By PAMELA SAMPSON
BANGKOK – Modest economic growth in the U.S. and mixed corporate earnings dampened stock market sentiment in Asia on Friday.
Hong Kong’s Hang Seng index was down 0.4 percent to 23,805.63, with yuan shares of Hui Xian Real Estate Investment Trust falling 3.6 percent in their trading debut. They are the first shares denominated in China’s currency to trade outside of mainland China.
South Korea’s Kospi index slipped 0.6 percent to 2,194.54, with technology shares dragging the index down.
Samsung Electronics lost 1.4 percent after the company announced its profit fell 30 percent in the first quarter on declines in memory chip prices and reduced profitability in liquid crystal displays and flat screen televisions. Rival Hynix Semiconductor Inc. slid 2.6 percent. LG Electronics lost 3.7 percent.
Australia’s S&P/ASX 200 was off 0.9 percentto 4,827.40, with mining shares among the big losers. The world’s biggest mining company, BHP Billiton Ltd., fell 1.1 percent. Shares in Rio Tinto Ltd. lost 1.5 percent.
Singapore’s FTSE Straits Times Index was lower, while benchmarks in Taiwan, Indonesia, and New Zealand rose. On the Chinese mainland, the Shanghai Composite Index was flat at 2,885.90.
Japan’s Nikkei 225 was closed for the start of Golden Week holiday.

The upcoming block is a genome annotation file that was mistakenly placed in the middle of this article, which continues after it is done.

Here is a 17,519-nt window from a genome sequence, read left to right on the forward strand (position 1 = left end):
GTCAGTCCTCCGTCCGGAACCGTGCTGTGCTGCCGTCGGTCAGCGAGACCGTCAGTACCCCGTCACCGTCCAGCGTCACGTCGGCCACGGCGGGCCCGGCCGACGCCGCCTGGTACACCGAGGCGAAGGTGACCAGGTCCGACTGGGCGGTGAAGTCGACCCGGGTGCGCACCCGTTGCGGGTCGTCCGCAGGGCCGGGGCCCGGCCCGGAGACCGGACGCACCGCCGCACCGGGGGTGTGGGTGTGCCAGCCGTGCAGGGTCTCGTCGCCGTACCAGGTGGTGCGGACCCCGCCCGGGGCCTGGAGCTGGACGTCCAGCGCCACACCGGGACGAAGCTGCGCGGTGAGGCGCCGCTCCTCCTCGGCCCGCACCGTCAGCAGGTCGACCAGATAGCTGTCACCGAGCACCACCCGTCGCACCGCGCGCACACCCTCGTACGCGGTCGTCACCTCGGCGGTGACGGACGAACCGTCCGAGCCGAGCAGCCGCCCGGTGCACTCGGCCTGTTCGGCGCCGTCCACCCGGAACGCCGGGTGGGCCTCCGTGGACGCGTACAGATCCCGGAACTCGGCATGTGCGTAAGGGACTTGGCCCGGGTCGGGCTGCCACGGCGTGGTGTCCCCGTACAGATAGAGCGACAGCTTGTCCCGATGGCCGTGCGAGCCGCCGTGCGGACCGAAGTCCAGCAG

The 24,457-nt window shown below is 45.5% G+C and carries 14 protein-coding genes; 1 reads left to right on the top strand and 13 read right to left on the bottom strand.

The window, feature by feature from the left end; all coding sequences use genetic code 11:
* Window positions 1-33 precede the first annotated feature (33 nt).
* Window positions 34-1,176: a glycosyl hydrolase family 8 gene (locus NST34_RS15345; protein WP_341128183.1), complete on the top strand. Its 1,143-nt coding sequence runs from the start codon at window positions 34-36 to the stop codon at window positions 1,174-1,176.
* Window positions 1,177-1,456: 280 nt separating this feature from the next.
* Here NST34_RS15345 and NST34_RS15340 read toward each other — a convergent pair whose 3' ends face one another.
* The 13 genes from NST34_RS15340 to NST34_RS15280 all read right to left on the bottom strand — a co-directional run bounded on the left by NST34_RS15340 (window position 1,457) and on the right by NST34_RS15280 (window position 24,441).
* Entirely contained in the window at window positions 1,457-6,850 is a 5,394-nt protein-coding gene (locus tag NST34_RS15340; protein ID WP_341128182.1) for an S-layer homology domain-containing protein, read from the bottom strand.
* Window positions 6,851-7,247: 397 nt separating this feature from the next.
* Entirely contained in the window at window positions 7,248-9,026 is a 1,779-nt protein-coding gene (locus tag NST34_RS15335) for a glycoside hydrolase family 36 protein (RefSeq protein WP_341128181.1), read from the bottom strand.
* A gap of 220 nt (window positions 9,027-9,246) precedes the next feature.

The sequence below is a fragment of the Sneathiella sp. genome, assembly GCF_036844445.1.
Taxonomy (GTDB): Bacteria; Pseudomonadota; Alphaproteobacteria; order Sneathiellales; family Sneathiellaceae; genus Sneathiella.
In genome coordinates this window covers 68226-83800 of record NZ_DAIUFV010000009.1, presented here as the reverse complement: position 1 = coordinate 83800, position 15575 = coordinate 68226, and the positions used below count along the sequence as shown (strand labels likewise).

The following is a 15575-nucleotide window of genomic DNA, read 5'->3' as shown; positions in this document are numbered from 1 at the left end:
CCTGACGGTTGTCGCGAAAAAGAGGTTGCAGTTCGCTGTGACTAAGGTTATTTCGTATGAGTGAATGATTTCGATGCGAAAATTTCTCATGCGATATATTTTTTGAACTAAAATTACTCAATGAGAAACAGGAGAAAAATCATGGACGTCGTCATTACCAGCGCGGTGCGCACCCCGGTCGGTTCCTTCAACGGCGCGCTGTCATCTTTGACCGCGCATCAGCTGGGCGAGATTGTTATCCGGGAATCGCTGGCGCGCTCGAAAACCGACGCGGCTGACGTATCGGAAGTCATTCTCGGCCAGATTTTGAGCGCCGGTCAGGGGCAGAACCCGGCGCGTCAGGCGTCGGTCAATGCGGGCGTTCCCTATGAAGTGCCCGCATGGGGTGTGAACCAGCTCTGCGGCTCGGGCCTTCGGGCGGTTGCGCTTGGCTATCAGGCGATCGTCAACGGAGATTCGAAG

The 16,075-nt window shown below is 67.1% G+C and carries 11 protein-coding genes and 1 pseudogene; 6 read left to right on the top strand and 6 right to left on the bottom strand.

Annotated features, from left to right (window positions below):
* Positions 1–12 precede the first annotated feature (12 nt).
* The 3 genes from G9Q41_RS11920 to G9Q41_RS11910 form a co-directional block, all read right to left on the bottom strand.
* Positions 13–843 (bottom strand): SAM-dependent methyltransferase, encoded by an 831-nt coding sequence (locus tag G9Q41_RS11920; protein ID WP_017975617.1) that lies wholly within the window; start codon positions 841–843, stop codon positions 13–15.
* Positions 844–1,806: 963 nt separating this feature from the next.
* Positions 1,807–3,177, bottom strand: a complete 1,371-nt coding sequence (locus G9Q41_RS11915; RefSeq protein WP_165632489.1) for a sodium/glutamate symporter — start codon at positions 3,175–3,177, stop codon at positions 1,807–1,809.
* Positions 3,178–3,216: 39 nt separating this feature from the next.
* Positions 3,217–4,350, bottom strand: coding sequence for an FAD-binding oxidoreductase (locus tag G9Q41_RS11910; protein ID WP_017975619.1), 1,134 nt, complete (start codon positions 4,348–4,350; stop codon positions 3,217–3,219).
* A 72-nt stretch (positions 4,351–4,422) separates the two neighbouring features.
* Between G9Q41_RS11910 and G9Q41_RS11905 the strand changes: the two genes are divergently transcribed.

On Wall Street, stocks closed at another 2011 high Thursday despite modest U.S. economic growth in the first quarter.
The U.S. economy grew a 1.8 percent annual rate between January and March. That’s the weakest rate since last spring and underscores concerns about the strength of the U.S. recovery. Higher oil prices cut into consumer spending and bad weather slowed down construction projects.
The S&P 500 rose 4.82 points, or 0.4 percent, to 1,360.48. The Dow Jones industrial average rose 72.35, or 0.6 percent, to 12,763.31. The Nasdaq composite gained 2.65, or 0.1 percent, to 2,872.53.
Corporate earnings were mixed. Procter & Gamble Co. rose nearly 1 percent after the maker of Tide detergent and Pampers diapers reported higher earnings but cut its forecast for the year due to rising costs for raw materials. Exxon Mobil Corp. – the world’s largest publicly traded company – fell 0.5 percent even after the oil giant reported its best quarterly earnings since 2008 – perhaps due to high expectations.
More people applied for unemployment benefits for the first time last week. The increase, the second in three weeks, suggests that the job market remains sluggish.
Benchmark crude for June delivery was down 40 cents to $112.46 in electronic trading on the New York Mercantile Exchange. The contract settled at $112.86 per barrel on the Nymex on Thursday.
The euro was minimally higher at $1.4823 from $1.4821 late Thursday in New York. It had peaked at $1.4881 Thursday, its highest point in nearly 17 months before softening slightly. The dollar weakened to 81.54 yen from 81.57 yen.
A service of YellowBrix, Inc.